The third disc equivalent starts with 10/1, and here ADV plays ascending arpeggios of moderate then slow speed, with varying levels of slurring (quite a bit to a whole lot), and then he moves to slow and kind of heavy playing.  The Adagio, not too surprisingly, fares better, and if one likes exaggerated arpeggios, well, there are some unhidden delights to be had.  The final movement starts off rather slow, but strangely effective, and if it never achieves Prestissimo, or anything close, it, too works oddly well, the either A.) obvious edits or B.) obvious halts for hand repositioning notwithstanding.  10/2 ends up a cycle highlight.  Perky and kind of heavy at the same time (how, I don't know), it works in all three movements.  Somehow, ADV make a 4'30" "Presto" (?) closing movement succeed, which takes some doing.  Seriously, it's better than it should be.  The opening (not quite) Presto of 10/3 has some of that kludginess that plagues/benefits the cycle to this point and sounds like a good time.  As expected, the Largo fares even better, slow, contemplative, with a mostly satisfying climax, and then a mostly satisfying Menuetto and Rondo to close.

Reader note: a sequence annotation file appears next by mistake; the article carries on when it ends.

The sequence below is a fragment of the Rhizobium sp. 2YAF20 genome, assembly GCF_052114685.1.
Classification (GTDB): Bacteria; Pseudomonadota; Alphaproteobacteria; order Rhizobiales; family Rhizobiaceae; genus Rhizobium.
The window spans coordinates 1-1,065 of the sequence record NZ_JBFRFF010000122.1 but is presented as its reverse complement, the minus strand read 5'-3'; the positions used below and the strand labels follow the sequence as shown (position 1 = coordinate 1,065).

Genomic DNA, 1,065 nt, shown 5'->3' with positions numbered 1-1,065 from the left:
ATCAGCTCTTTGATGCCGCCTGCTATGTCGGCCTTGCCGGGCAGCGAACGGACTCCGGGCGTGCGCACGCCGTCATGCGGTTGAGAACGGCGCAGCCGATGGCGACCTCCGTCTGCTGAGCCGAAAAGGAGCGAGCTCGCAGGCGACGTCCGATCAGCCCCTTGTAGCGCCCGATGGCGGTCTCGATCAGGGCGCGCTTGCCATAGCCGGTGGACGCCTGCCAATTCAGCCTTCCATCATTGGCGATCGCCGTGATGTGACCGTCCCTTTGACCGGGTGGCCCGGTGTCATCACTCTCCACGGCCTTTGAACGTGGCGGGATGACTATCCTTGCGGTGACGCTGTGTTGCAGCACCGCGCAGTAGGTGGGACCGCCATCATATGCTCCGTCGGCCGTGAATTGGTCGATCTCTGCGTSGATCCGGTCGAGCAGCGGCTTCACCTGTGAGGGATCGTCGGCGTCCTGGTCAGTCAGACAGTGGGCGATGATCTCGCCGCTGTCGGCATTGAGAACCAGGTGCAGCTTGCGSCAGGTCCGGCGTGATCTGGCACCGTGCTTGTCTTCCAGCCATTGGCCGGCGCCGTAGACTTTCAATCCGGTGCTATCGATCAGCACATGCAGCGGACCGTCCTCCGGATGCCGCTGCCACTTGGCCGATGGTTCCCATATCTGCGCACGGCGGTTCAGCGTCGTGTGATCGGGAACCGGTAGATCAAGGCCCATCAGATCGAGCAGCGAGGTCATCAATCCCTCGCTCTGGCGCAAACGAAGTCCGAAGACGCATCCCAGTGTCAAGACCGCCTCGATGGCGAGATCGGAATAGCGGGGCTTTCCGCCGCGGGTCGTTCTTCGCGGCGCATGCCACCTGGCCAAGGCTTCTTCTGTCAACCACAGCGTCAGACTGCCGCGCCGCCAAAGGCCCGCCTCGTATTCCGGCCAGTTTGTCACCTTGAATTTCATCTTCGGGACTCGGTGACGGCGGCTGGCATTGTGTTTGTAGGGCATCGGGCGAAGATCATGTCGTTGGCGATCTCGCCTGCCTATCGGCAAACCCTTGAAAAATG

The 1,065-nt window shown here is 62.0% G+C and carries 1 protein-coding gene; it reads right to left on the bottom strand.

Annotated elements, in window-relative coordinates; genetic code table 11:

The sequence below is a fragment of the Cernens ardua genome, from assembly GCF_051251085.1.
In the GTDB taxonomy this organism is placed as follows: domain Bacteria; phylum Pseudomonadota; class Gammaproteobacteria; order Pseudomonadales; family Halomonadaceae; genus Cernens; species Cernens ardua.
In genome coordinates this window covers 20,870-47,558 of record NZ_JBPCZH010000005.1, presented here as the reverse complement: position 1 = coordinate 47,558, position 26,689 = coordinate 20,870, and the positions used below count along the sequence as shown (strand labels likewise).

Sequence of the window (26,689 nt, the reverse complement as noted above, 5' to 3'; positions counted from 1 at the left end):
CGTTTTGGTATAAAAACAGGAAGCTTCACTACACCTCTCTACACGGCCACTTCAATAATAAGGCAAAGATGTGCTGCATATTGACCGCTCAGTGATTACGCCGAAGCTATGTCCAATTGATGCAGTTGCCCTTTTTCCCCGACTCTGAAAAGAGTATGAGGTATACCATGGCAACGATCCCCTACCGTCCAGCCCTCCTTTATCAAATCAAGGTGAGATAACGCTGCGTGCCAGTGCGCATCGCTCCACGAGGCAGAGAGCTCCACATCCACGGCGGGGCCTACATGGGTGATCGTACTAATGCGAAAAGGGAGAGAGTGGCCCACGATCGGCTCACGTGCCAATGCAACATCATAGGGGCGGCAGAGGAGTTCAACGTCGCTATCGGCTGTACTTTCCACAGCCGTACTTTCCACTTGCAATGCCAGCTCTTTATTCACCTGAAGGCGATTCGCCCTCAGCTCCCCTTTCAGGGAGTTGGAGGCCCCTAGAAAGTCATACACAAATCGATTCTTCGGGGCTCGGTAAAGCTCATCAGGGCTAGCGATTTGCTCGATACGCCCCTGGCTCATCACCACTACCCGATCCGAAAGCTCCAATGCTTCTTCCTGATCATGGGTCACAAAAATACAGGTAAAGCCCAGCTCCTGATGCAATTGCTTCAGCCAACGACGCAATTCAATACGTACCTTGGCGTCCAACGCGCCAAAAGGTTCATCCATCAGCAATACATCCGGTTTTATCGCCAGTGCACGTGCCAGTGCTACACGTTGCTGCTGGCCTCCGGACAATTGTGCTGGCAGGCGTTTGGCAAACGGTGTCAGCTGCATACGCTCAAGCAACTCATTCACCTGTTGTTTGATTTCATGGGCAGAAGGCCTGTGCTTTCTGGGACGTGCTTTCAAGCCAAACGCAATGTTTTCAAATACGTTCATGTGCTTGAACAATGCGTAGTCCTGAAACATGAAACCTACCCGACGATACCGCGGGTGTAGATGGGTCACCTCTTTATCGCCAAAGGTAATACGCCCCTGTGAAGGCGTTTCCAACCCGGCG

Volume four starts off with a kind of heavy and slow and metallic Allegro from Op 14/1 with some pronounced and both unhelpful and unharmful rubato.  Once ADV settles into his somewhat broad groove, the music flows along suitably enough, and then things tighten up nicely in the Allegretto, and then a bit more in the Rondo.  While not the tightest, tautest playing around, the grand-ish flourishes add a nice touch.  14/2 comes off better still, with a relaxed demeanor in the comparatively (compared to ADV's playing to this point) light G Major Allegro.  The upper register demisemiquavers have a not displeasing blurry, bright sound to them.  The slightly chunky, playful march-y theme and variations come off nicely enough, with some nice little touches (exaggerated accents, one really nice accelerated arpeggio, that kind of thing).  ADV then keeps things plucky 'n' light in the closing Scherzo.  Nice.  The Funeral March sonata follows, and ADV launches with a really rather lovely Andante theme and then moves into distinct variations.  Interventionist pianists often make a musical meal out of the first movement, so this does not surprise.  The proportion and control all work well, and when he jabs out some groovier low-end notes, they amply groove.  Who can resist that?  The Scherzo sounds bright and punchy, with few traces of kludge.  The funeral march benefits from ADV's weight and slowness, sounding serious and then more serious, without sounding overwrought.  Nice.  The concluding Allegro does display a bit more kludge and some exaggerated rubato, yet it mixes in well enough, and sort of feels like an errant variation appended to the end of the piece.  The volume closes out with the Op 49 sonatas, and here ADV plays both nicely enough.  Not too heavy, not too fast, not too slow, there's just about right.